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Small-cell carcinoma (SCC) of the gallbladder is an uncommon, distinct clinicopathologic entity. It is an aggressive tumor that tends to metastasize early and is associated with a poor prognosis. It is also an extremely rare tumor, first described by Albores-Saavedra et al in 1981. Subsequently, numerous case reports have been published; however, a paucity of data on this tumor persists—to our knowledge, only 73 cases have been published in the English literature to date.1–10 In this report we present the first case study of SCC of the gallbladder in an HIV-positive patient followed by a pertinent review of the English literature on this topic.
A 54-year-old woman with a history of HIV/AIDS presented with a 2–3 week history of right upper quadrant pain radiating to her back associated with nausea, dark urine, and jaundice. She had also lost 20 pounds over the last 3 months. Her medical history included HIV infection diagnosed 16 years previously, and she was noncompliant with antiretroviral therapy.
Physical examination revealed jaundice and right upper quadrant tenderness. Serum total bilirubin was 5.9 mg/dL, direct bilirubin 4 mg/dL, AST 277 U/L, ALT 378 U/L, and alkaline phosphatase 604 U/L. Ultrasound revealed a 7 × 5 cm mass replacing the gallbladder with periportal and peripancreatic lymphadenopathy. The mass was infiltrating the liver. Diffuse intrahepatic biliary duct and common biliary ductal dilation was also seen. Computed tomography (CT) confirmed the above findings, with no evidence of lung primary (Figure 1). Positron emission tomography (PET) scan showed avidity in 6.5 × 7 × 6 cm mass in the gallbladder and bilateral paraaortic, axillary, and iliac lymph nodes. Endoscopic retrograde cholangiopancreatography was performed, and a stent was placed to relieve common bile duct obstruction. Brush cytology showed atypical cells. Ultrasound-guided fine-needle aspiration cytology was performed that showed small, round cells with high nuclear-to-cytoplasmic ratio, which is consistent with high-grade small cell neuroendocrine carcinoma (Figure 2). Tumor cells were positive for chromogranin A, synaptophysin, and neuron-specific enolase.
Because of poor performance status and history of HIV, she was treated with single-agent carboplatin (area under the concentration-time curve [AUC] 5). She received three cycles of chemotherapy, interrupted by the onset of neutropenic fever. Unfortunately, repeat CT scan showed progressive disease with primary tumor increasing to 8.6 × 7.6 × 7.9 cm in size. She developed progressive jaundice due to multiple common bile duct and intrahepatic strictures unrelieved with biliary stent and died 14 weeks after diagnosis.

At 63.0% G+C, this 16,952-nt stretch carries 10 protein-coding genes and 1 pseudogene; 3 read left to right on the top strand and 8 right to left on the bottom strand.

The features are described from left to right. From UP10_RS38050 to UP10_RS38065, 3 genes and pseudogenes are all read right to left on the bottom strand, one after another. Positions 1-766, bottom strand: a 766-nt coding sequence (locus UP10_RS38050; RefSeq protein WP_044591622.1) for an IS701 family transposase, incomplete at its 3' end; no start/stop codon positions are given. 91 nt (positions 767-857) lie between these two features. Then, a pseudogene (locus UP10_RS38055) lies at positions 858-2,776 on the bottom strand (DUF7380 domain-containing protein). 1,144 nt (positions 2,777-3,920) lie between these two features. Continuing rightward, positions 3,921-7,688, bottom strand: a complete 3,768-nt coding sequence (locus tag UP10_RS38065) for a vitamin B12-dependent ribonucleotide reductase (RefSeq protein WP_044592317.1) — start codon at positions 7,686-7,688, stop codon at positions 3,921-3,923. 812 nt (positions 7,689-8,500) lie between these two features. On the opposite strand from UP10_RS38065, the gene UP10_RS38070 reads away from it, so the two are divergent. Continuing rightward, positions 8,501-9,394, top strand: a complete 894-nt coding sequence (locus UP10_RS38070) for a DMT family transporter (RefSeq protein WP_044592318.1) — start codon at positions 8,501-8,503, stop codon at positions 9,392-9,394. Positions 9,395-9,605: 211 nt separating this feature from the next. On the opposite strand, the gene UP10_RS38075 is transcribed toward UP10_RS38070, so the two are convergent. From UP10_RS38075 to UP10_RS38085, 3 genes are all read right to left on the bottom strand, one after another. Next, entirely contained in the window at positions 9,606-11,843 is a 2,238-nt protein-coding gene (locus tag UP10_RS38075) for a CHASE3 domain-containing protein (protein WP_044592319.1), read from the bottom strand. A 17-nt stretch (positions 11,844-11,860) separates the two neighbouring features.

Small-cell carcinoma of the gallbladder is a rare disease, with Surveillance, Epidemiology, and End Results (SEER) data suggesting an incidence of approximately 0.5% of all gallbladder cancers.11 Moskal et al in their series reported a higher incidence of 3.5%.7 Only 73 cases have been reported in the literature, out of which, 54 were clinical cases and 19 were autopsy cases. Table 1 lists the characteristics of the reported cases, including our case.
Median age is 67 years, ranging from 25–86 years. It shows a higher predilection for women, who account for 66% of cases. Cholelithiasis was found in 68% of cases. It is not known at this time whether this is just an incidental finding or a clinically significant association exists. Histology showed 72% (n = 41) as pure SCC and 28% (n = 16) as combined SCC and adenocarcinoma or squamous cell carcinoma. The prognostic significance of pathologic subtypes of SCC remains undefined. The data suggest similar survival between the pure and combined subtypes. Forty-seven out of 71 (66%) were diagnosed at stage IV and 24 at stages I to III. The most common site of metastases was lymph nodes (70%), followed by liver (64%), and lungs (10%).
Surgery was performed in 93% (40 of 43) of cases. Of 43 patients, 20 (47%) received chemotherapy. Cisplatin and etoposide was the most common regimen used followed by 5-florouracil. Median survival was only 9 months, ranging from 1 to 189 months. Chemotherapy was associated with better survival, with a median survival of 13 months vs. 4 months in patients who received no chemotherapy (p < .05).
The prognosis of SCC of the gallbladder remains poor, with the majority of patients presenting with metastases. It is hoped that with advances in multimodality therapy the prognosis will improve. Accordingly, prospective trials designed to define the best therapy for this disease is are clearly needed.
Disclosures of Potential Conflicts of Interest
The authors indicated no potential conflicts of interest.